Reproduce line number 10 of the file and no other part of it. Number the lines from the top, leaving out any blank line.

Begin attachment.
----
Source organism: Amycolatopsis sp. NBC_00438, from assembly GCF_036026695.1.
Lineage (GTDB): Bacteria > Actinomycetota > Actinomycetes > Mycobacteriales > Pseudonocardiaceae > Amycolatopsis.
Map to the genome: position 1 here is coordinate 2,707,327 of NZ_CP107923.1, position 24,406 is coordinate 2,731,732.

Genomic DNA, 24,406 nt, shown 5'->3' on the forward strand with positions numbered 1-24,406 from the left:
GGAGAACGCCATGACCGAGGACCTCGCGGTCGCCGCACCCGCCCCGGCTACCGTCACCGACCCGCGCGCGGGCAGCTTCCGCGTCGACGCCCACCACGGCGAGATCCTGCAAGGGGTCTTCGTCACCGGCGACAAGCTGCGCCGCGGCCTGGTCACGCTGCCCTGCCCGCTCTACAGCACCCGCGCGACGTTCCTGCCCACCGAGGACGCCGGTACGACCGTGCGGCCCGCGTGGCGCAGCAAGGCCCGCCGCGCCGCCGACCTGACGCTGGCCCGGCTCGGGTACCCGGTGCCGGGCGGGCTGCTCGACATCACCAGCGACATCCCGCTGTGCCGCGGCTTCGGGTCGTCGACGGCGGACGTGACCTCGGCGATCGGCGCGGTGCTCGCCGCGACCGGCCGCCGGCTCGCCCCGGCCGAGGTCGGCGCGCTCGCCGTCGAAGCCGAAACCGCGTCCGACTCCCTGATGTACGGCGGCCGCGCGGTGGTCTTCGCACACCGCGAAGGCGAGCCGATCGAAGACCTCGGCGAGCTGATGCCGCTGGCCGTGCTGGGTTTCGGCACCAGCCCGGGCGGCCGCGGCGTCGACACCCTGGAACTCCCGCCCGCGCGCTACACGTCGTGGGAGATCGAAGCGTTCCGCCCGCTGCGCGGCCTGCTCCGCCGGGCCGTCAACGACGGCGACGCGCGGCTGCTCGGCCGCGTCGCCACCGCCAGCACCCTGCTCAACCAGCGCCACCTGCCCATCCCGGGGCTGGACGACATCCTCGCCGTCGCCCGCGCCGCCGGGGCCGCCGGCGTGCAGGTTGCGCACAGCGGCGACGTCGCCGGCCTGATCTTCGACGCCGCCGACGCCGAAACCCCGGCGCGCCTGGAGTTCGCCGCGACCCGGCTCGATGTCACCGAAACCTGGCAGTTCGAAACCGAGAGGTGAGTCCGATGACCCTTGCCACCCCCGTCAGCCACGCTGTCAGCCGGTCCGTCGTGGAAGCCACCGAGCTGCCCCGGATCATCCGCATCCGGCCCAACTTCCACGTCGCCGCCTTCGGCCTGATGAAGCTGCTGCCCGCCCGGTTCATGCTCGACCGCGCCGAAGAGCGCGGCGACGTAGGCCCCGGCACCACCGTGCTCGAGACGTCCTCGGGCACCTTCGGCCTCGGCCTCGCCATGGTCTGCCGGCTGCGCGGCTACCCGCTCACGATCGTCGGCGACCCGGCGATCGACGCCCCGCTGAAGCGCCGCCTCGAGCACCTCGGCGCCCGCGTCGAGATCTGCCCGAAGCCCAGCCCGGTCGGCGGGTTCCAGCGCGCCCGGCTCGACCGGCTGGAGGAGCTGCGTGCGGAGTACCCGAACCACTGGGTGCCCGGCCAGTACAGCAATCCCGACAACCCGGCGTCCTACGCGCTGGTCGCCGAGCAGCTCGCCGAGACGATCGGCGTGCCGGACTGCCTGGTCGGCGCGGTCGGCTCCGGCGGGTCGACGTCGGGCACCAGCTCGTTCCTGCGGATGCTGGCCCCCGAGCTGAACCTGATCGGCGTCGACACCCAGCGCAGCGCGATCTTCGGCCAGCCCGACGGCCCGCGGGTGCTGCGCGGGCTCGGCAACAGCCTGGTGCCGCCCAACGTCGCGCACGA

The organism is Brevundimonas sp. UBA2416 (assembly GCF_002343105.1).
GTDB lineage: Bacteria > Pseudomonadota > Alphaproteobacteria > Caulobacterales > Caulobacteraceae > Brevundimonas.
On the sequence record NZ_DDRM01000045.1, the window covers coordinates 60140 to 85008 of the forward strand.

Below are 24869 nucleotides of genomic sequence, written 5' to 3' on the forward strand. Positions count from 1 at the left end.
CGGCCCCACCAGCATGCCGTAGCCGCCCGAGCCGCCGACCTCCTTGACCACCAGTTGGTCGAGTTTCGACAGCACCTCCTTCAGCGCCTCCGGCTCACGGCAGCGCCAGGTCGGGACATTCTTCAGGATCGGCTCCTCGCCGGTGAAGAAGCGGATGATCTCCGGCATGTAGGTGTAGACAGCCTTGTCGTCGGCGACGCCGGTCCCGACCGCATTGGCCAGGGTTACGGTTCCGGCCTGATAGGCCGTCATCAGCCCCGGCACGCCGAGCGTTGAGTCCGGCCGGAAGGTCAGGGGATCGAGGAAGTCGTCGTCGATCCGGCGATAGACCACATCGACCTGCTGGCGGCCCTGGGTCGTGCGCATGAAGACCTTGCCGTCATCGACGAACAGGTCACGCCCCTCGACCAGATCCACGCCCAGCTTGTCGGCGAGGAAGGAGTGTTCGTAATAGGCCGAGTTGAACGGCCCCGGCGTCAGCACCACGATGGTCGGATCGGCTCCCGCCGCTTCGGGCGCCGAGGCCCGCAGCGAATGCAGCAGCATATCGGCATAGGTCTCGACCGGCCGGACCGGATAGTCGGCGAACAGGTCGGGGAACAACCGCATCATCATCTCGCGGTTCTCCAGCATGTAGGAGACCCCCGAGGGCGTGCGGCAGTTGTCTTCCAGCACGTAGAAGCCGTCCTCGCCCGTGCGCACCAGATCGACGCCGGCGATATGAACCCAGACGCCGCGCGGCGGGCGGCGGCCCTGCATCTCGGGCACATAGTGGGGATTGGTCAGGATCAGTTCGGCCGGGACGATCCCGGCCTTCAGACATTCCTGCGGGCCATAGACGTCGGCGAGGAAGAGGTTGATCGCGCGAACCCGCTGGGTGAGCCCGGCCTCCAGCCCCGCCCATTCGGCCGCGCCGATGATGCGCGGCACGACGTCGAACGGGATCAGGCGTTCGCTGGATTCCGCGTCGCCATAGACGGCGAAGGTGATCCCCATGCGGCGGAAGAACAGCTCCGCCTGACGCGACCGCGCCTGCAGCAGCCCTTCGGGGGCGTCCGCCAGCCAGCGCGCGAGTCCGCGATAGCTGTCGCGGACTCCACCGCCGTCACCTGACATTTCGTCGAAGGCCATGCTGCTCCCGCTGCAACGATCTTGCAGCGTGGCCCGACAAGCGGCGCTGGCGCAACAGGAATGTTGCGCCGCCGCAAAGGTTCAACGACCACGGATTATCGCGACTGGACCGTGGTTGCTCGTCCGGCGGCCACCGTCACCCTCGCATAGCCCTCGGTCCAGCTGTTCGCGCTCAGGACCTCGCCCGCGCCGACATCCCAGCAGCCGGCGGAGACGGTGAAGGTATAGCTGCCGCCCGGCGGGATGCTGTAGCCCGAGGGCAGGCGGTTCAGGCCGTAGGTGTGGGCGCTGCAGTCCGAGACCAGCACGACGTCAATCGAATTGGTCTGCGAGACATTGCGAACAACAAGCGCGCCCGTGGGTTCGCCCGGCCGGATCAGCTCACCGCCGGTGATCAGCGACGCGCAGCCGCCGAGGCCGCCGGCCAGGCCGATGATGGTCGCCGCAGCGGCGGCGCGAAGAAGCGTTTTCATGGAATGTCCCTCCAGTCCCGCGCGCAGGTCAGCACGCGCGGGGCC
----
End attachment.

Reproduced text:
CGGCCCCACCAGCATGCCGTAGCCGCCCGAGCCGCCGACCTCCTTGACCACCAGTTGGTCGAGTTTCGACAGCACCTCCTTCAGCGCCTCCGGCTCACGGCAGCGCCAGGTCGGGACATTCTTCAGGATCGGCTCCTCGCCGGTGAAGAAGCGGATGATCTCCGGCATGTAGGTGTAGACAGCCTTGTCGTCGGCGACGCCGGTCCCGACCGCATTGGCCAGGGTTACGGTTCCGGCCTGATAGGCCGTCATCAGCCCCGGCACGCCGAGCGTTGAGTCCGGCCGGAAGGTCAGGGGATCGAGGAAGTCGTCGTCGATCCGGCGATAGACCACATCGACCTGCTGGCGGCCCTGGGTCGTGCGCATGAAGACCTTGCCGTCATCGACGAACAGGTCACGCCCCTCGACCAGATCCACGCCCAGCTTGTCGGCGAGGAAGGAGTGTTCGTAATAGGCCGAGTTGAACGGCCCCGGCGTCAGCACCACGATGGTCGGATCGGCTCCCGCCGCTTCGGGCGCCGAGGCCCGCAGCGAATGCAGCAGCATATCGGCATAGGTCTCGACCGGCCGGACCGGATAGTCGGCGAACAGGTCGGGGAACAACCGCATCATCATCTCGCGGTTCTCCAGCATGTAGGAGACCCCCGAGGGCGTGCGGCAGTTGTCTTCCAGCACGTAGAAGCCGTCCTCGCCCGTGCGCACCAGATCGACGCCGGCGATATGAACCCAGACGCCGCGCGGCGGGCGGCGGCCCTGCATCTCGGGCACATAGTGGGGATTGGTCAGGATCAGTTCGGCCGGGACGATCCCGGCCTTCAGACATTCCTGCGGGCCATAGACGTCGGCGAGGAAGAGGTTGATCGCGCGAACCCGCTGGGTGAGCCCGGCCTCCAGCCCCGCCCATTCGGCCGCGCCGATGATGCGCGGCACGACGTCGAACGGGATCAGGCGTTCGCTGGATTCCGCGTCGCCATAGACGGCGAAGGTGATCCCCATGCGGCGGAAGAACAGCTCCGCCTGACGCGACCGCGCCTGCAGCAGCCCTTCGGGGGCGTCCGCCAGCCAGCGCGCGAGTCCGCGATAGCTGTCGCGGACTCCACCGCCGTCACCTGACATTTCGTCGAAGGCCATGCTGCTCCCGCTGCAACGATCTTGCAGCGTGGCCCGACAAGCGGCGCTGGCGCAACAGGAATGTTGCGCCGCCGCAAAGGTTCAACGACCACGGATTATCGCGACTGGACCGTGGTTGCTCGTCCGGCGGCCACCGTCACCCTCGCATAGCCCTCGGTCCAGCTGTTCGCGCTCAGGACCTCGCCCGCGCCGACATCCCAGCAGCCGGCGGAGACGGTGAAGGTATAGCTGCCGCCCGGCGGGATGCTGTAGCCCGAGGGCAGGCGGTTCAGGCCGTAGGTGTGGGCGCTGCAGTCCGAGACCAGCACGACGTCAATCGAATTGGTCTGCGAGACATTGCGAACAACAAGCGCGCCCGTGGGTTCGCCCGGCCGGATCAGCTCACCGCCGGTGATCAGCGACGCGCAGCCGCCGAGGCCGCCGGCCAGGCCGATGATGGTCGCCGCAGCGGCGGCGCGAAGAAGCGTTTTCATGGAATGTCCCTCCAGTCCCGCGCGCAGGTCAGCACGCGCGGGGCC